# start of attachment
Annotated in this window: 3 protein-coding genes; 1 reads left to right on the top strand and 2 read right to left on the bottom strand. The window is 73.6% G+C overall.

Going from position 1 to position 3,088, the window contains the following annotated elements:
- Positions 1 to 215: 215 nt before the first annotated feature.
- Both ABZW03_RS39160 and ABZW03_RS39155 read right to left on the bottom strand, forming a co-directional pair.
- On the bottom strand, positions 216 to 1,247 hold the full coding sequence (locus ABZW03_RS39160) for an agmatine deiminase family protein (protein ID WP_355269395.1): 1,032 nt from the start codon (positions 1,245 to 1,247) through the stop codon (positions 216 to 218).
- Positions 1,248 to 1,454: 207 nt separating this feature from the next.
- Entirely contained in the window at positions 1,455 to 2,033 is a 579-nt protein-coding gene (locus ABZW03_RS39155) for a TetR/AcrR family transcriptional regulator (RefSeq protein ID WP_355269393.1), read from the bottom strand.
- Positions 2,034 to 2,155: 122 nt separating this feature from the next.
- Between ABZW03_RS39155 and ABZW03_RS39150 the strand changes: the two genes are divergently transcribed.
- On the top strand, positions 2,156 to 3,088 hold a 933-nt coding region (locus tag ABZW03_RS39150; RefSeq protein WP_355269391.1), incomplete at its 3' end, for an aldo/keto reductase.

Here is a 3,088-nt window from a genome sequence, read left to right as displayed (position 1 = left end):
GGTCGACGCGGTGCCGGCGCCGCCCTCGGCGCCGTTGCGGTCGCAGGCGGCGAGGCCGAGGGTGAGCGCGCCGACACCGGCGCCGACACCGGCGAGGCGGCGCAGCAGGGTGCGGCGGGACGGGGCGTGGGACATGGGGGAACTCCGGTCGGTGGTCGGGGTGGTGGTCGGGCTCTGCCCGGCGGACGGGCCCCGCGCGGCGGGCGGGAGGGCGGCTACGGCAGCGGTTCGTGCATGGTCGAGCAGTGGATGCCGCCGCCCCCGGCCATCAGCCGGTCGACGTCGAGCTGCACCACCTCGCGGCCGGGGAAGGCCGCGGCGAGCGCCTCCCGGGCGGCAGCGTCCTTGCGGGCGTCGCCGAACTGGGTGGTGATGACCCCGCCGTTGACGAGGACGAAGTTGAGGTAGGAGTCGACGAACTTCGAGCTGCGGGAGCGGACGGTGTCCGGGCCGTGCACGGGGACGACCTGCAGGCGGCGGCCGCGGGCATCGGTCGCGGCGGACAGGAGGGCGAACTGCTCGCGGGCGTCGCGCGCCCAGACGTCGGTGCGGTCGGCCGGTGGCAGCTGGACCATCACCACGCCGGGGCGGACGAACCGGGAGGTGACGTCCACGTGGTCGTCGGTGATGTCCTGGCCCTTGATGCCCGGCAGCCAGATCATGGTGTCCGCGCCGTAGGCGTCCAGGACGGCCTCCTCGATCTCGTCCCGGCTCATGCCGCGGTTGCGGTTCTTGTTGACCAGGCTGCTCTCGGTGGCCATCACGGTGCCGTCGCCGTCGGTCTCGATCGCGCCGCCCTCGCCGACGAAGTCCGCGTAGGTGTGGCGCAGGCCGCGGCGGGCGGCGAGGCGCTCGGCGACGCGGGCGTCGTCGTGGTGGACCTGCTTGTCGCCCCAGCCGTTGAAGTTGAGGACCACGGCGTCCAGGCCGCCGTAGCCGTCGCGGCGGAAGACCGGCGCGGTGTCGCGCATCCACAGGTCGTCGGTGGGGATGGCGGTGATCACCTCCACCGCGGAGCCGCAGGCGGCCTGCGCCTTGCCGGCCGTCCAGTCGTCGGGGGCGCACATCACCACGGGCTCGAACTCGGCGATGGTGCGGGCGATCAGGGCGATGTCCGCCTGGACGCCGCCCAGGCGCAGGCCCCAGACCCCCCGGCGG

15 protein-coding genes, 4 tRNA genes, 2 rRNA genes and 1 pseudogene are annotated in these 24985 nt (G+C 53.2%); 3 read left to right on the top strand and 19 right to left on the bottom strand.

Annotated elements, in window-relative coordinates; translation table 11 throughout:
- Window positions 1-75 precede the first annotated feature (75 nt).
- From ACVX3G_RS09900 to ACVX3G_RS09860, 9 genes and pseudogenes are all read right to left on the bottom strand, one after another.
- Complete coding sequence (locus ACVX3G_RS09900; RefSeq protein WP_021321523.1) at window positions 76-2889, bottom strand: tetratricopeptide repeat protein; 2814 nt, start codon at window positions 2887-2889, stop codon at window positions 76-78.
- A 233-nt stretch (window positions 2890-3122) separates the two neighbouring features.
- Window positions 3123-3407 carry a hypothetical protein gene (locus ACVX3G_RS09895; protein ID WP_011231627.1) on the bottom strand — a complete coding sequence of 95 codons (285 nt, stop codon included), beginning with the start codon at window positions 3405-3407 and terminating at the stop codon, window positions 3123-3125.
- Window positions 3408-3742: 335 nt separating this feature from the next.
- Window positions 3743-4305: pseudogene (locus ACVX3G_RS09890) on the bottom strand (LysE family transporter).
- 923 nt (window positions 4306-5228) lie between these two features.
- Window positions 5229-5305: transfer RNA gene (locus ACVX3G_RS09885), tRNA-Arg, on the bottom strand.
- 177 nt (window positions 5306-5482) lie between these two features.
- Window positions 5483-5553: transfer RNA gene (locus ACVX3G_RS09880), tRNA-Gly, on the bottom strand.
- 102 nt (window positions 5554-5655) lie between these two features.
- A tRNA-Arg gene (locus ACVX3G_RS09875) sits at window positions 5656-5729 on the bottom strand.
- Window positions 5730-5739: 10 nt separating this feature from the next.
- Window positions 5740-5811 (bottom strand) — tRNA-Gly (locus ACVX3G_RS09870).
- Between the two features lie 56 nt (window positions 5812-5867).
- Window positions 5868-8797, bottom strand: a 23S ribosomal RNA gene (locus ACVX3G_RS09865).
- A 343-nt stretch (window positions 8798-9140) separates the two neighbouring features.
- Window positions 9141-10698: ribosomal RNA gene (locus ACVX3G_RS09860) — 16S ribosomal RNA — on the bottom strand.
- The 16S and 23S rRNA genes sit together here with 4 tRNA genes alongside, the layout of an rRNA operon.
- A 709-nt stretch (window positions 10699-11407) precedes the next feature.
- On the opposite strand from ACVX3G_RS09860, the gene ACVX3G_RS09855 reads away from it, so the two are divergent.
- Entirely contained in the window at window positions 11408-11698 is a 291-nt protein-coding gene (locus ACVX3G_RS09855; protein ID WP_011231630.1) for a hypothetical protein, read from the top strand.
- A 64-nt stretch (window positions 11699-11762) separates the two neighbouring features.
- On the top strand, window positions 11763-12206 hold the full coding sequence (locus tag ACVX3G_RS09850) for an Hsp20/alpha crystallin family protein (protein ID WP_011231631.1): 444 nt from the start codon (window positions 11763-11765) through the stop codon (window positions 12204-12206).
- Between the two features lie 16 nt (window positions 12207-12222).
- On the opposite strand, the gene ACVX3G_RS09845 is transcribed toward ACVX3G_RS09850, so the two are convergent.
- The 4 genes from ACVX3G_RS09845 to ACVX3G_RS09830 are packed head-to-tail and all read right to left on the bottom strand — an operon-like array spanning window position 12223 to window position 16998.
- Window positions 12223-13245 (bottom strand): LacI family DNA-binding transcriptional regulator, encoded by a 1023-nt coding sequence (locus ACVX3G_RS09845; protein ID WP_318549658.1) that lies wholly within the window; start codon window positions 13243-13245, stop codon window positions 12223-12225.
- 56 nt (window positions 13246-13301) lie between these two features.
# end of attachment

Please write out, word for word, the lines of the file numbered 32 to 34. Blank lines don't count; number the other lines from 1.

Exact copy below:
- A 343-nt stretch (window positions 8798-9140) separates the two neighbouring features.
- Window positions 9141-10698: ribosomal RNA gene (locus ACVX3G_RS09860) — 16S ribosomal RNA — on the bottom strand.
- The 16S and 23S rRNA genes sit together here with 4 tRNA genes alongside, the layout of an rRNA operon.